The emphasis in Bangkok tends to be on the new. Indeed, with sparkling mega malls and luxury condos dominating the skyline, the city is very much an archetype of a modern Asian metropolis. For those prepared to dig deeper, there’s a wealth of treasure to be discovered.
We are huge fans of ZudRangMa in Thong Lor where the carefully chosen selection of Thai vinyl treats allows for an introduction to traditional styles such as luk thung, luk krueng and molam. At Broadway Record Store, however, the baptism is somewhat bumpier. Shelves bulge with records decorated garishly with Thai script and some choice 1970s fashions and haircuts. It is not what you would call user-friendly, but with the amiable owner on hand to offer advice, it’s a fun place to take a few stabs in the dark with the exotic platters on display. In addition to local sounds is a decent selection of western records.
One of Asia’s trading hubs, with one of the most sizeable Chinese populations of any city outside China, the Thai capital has long been a favourite for those seeking an authentic slice of the Orient. This legacy endures to the present day. Fine silks, precious antiques, and Buddhist paraphernalia such as woodcarvings and amulets can be purchased at colourful markets where the atmosphere is as timeless as it is charismatic. A great place to pick up unique mementos is Itsara Nuphap Lane in Chinatown. Located next to Leng Noi Yee Temple, the most important Chinese temple in Thailand, the narrow street offers everything from groceries to Chinese prints.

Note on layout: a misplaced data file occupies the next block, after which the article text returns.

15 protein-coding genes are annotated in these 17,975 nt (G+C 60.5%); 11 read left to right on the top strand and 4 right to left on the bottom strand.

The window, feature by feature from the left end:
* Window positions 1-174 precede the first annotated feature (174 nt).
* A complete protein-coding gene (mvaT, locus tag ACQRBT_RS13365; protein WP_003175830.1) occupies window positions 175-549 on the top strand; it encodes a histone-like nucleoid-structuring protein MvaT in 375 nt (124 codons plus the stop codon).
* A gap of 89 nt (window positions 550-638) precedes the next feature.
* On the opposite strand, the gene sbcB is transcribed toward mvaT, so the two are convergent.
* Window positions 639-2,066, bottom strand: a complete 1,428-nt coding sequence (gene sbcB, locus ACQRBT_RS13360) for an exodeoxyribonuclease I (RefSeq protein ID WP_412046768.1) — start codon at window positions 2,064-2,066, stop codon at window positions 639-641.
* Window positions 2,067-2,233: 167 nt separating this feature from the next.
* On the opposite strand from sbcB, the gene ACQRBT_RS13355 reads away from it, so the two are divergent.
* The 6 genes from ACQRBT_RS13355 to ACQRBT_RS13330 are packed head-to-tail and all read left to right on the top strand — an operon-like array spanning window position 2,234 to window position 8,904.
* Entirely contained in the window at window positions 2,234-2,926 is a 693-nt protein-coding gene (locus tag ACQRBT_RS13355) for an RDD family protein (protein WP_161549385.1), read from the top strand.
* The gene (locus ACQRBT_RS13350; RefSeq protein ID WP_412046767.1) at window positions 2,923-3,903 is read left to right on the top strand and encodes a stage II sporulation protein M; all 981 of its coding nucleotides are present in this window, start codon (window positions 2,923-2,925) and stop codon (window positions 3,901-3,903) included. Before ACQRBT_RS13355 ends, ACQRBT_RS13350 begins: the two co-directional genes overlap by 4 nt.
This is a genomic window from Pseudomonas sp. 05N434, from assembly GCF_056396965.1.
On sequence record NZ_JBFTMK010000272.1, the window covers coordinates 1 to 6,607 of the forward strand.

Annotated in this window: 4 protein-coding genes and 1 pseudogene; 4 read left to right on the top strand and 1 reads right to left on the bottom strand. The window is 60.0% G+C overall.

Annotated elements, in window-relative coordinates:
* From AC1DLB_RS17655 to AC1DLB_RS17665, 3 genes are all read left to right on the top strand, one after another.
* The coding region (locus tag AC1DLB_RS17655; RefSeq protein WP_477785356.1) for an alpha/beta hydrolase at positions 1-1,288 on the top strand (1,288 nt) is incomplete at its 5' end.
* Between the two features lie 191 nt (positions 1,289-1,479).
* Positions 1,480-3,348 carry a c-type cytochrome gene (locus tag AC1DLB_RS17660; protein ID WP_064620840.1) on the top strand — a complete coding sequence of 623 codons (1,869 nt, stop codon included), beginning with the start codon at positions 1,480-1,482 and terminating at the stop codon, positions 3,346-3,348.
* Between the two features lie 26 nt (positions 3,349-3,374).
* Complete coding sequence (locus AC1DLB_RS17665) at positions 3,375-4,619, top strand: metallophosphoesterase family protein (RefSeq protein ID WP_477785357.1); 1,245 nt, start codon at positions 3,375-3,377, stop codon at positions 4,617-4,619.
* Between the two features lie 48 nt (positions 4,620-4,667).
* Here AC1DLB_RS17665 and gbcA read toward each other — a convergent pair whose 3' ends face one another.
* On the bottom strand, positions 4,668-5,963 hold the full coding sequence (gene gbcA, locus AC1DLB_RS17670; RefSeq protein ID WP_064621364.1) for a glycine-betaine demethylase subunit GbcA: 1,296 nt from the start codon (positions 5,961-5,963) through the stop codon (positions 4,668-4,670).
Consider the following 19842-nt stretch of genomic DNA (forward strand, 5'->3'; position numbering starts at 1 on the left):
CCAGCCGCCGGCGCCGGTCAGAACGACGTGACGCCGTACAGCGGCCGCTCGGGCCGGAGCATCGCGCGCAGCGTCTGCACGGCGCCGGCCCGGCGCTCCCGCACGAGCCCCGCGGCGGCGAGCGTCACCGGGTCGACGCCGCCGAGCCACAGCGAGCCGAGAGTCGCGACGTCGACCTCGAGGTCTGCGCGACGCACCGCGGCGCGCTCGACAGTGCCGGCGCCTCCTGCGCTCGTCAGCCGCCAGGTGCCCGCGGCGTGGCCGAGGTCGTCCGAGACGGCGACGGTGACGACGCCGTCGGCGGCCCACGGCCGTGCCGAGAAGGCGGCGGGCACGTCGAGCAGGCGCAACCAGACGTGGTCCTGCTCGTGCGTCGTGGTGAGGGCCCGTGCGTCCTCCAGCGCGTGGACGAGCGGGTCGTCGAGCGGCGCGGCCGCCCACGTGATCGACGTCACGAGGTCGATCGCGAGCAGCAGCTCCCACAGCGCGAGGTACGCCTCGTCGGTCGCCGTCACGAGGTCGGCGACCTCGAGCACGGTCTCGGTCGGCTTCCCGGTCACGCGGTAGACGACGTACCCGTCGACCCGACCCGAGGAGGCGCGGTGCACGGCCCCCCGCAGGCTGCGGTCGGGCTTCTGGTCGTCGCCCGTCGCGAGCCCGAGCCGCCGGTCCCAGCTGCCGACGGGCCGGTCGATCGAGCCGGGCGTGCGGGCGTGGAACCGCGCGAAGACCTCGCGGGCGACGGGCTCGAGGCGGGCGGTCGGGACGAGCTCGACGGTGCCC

Just north of the main Siam shopping area lies this haven of masculinity. The emphasis at Wooden Submarine is on all things American. Indeed, the eclectic collection veers wildly between eras, meaning you can mix and match military chic from the 1960s with collegiate prep staples straight from a John Hughes movie from 1984. Prices can be a little on the high side, but if vintage Americana is your thing, this submarine will take you to a treasure trove.
Bangkok’s original department store, the Nightingale-Olympic – founded in 1936 – is very much the antithesis of the city’s flashy modern day malls. Instead of air-conditioning, luxury products and sleek design, you get wheezy fans, creepy mannequins and a random selection of wares ranging from exercise gear to musical instruments. Still, there’s nothing wrong with a living bit of history. What’s more, there is gold to be found amidst the flotsam and jetsam. Although it may not be to the taste of visiting fashionistas, Nightingale Olympic is a must for anyone who cares for a curio.
Set back off the main road within a preserved colonial building near the Giant Swing, ‘Baan Mo Waan’ (meaning ‘the house of Dr Waan’) is part store, part museum. This tiny portal to the past is run by the great-grandchildren of Dr Waan Rod-Muang, who was renowned for his traditional natural medicinal recipes, several of which, now a century old, are still produced and sold here. Famous remedies include ya hom, which balances blood circulation and re-energises the body.